Well, here goes for the otter fleshing PM's. I picked up a couple little ones today, before the weather came up, and sent me home early. I did a demo of fleshing, for you all, with the 2 little guys this afternoon. This is how I put them up for the auction houses.
Before we get started, always comb dirt, dried blood, or really any sort of clumps, out of the fur, otherwise tears can happen when you hit these while fleshing. Be especially careful around conibear/ snare marks, bullet holes, nipples, and under arms. All are potential tears. If you do nick or tear, sew it up with dental floss.
My fleshing pole is just 4" PVC that I beach combed. Price $0. I cut the top end at a 45 angle. I've been using this one for years. There are a few advantages and disadvantages to using PVC pipe, but we'll get to those later. Here's my set up.
I use the beaver knife down to just below the front legs, all the way around. Like this....
If you have problems with the fat on the front legs, you can put them on a marten board or something for fleshing. I don't usually need to, but showed how, just to illustrate what I'm saying. Here's the front leg over my marten/ mink fleshing pole, which is 2" PVC, also beach combed. This helps stretch the skin taut for fleshing. I use my beaver knife on the front legs also.
Next, I lightly score the membrane into 5 separate lengths. I split down the center of the back, where there is a natural separation. Then, on the belly side, where the fat and membrane meet, I kind of fillet back towards the membrane, with the knife held very flat to the hide. Next, I split each of the now two pieces of membrane in half. This makes two pieces of membrane on each side, and a row of fat down the belly, for a total of 5 separate strips to be fleshed. NOTE: when scoring the membrane be EXTREMELY careful not to score into the leather. Most adult otters have a layer of fat between membrane and hide, so it's easier with them. Juveniles are much thinner skinned, so great care is needed, and I sometimes all together omit this process with little ones. It does make adults much easier to flesh, as you don't ever have to reposition the hide. Just rotate the fleshing pole slightly, and start a new strip.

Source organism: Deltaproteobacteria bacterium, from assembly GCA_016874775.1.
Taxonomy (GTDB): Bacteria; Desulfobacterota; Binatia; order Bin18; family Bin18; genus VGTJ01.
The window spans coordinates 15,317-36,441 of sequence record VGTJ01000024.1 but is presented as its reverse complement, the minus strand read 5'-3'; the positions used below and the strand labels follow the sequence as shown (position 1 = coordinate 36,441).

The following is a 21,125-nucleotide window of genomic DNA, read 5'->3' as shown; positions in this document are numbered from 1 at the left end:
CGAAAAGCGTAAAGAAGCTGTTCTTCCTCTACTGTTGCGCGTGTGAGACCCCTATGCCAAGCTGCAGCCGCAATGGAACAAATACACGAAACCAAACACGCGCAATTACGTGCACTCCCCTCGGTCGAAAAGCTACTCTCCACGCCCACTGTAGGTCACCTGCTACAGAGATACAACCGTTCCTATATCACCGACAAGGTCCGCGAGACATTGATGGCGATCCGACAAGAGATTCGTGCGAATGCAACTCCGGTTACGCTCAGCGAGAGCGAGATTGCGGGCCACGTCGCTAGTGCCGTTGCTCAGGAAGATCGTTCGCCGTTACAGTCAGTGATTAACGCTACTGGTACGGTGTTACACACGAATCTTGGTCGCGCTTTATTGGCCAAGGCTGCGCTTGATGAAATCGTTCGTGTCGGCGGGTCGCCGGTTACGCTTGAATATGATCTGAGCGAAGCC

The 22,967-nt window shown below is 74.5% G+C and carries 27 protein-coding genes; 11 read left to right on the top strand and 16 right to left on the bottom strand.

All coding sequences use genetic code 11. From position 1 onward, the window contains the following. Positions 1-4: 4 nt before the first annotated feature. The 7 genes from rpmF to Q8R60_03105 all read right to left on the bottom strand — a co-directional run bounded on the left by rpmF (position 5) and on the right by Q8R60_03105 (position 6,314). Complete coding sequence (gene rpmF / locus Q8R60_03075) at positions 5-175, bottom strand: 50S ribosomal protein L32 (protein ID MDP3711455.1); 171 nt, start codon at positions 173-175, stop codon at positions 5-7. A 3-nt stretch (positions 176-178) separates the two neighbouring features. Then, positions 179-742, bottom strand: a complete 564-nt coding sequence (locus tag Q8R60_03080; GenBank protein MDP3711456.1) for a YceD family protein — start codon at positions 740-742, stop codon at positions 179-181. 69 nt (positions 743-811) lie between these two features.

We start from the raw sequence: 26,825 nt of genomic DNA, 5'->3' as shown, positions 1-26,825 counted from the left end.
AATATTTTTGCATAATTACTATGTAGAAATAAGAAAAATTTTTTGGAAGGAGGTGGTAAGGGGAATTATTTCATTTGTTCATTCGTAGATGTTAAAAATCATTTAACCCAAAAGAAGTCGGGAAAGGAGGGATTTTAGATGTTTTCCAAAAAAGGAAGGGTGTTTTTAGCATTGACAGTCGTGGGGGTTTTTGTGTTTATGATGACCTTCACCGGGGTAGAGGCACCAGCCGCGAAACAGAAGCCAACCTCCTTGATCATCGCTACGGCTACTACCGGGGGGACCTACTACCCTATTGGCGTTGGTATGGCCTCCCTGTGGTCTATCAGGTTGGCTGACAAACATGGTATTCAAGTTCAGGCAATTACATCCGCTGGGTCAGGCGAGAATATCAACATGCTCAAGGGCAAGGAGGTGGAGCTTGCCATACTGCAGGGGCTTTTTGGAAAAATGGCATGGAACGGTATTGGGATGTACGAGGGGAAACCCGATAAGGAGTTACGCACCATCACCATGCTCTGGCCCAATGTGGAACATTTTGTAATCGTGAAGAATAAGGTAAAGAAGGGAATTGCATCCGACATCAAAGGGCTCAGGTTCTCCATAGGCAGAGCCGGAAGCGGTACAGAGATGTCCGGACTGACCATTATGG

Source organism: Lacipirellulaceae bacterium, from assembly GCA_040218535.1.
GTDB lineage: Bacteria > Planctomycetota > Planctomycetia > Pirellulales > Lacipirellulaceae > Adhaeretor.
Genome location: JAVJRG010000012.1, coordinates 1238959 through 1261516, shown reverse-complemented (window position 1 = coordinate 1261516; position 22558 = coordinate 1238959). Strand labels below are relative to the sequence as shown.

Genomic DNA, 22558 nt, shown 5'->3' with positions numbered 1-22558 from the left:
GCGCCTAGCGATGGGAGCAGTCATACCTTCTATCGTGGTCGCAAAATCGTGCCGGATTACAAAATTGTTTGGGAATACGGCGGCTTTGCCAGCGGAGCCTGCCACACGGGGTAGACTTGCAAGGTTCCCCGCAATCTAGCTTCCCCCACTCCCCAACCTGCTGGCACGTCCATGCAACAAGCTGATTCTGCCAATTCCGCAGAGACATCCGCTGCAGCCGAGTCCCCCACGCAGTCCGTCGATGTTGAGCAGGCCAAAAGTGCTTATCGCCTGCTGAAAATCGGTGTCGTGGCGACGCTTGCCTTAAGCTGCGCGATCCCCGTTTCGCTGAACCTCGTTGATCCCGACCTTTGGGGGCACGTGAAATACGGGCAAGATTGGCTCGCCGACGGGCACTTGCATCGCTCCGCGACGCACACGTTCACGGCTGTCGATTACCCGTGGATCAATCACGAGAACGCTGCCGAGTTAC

These strips are then individually fleshed down to the skirt area, taking care to keep fat, grease, meat, blood off the fur, or pole. I usually cut off the strips as I go. This takes maybe 5 minutes. Depends on the otter though. Some older ones have a lot of gristle. My fleshing knife is a piece of 1/4" X 3/4" X 22" bar stock I scrounged from an old homestead site 20 odd years ago. Price $0. It's all I ever use for a flesher on otter. I did add duct tape to the "handles" about 15 years ago, as they kinda dug into my hands otherwise. Here it is after the strips are fleshed.
Next, I move the hide up the pole. Notice the front leg is now on the pole tip. One advantage to using the pipe here, is that the head is dropped back down the center of the pipe, keeping blood smears off your nice clean white leather. I usually have a lot of live foot trapped otter, that I dispatch with a .22. So some blood in the head area is common for me.
Moving the hide up the pole like this, gets the skirt/ tail up to the right height for working on. NOTE: When working on the skirt area, you don't need to worry too much about the last little bit of fat on the belly side, between the legs, as this area will be trimmed for an inspection window.
Then, I trim the last couple inches of fat from the skirt and back legs, using the beaver knife again. Be very careful around the nipples, as they tear easily. When done, it should look like this.
OK, now comes the fun part. I get the most questions about the tail. I just fillet it off with the beaver knife, starting from the top inside, of the "veins" of fat that run the length of the tail. Working from the center towards the outside edge. A super sharp knife helps a lot here. This is how I start...
Then, just carefully work your way out to the edge.
Here is where a wooden pole works a little better, as you can temporarily tack the tail open, to make fleshing easier. I hold my knife very flat to the hide, and pretty vertical to the tail, while doing this "filleting", like this....
Here's the finished tail.
Last area to do now is the head/ neck. For this, I lay the pole across my knees, and keep the neck area tight by pulling down on the front leg holes. I flesh back towards the head, using a longer, more flexible bladed type knife.
Finished products. NOTE: Inspection window cut out on belly side, lower lip removed for auction tag, and I try to remember to tack an eye hole open for CITIES tagger.
The tools I use for both skinning and fleshing otters. The safety razor rarely gets used. Only on older, more gristle laden necks. The older otter seem to have a lot more of this. Little ones tend to be much thinner skinned, so be especially careful on them.
Todays catch before processing.
I'm sure I left a few things out. I hope this helps some of you. Questions, comments or input, feel free.
My favorite picture of the day. One of daddy's little helpers.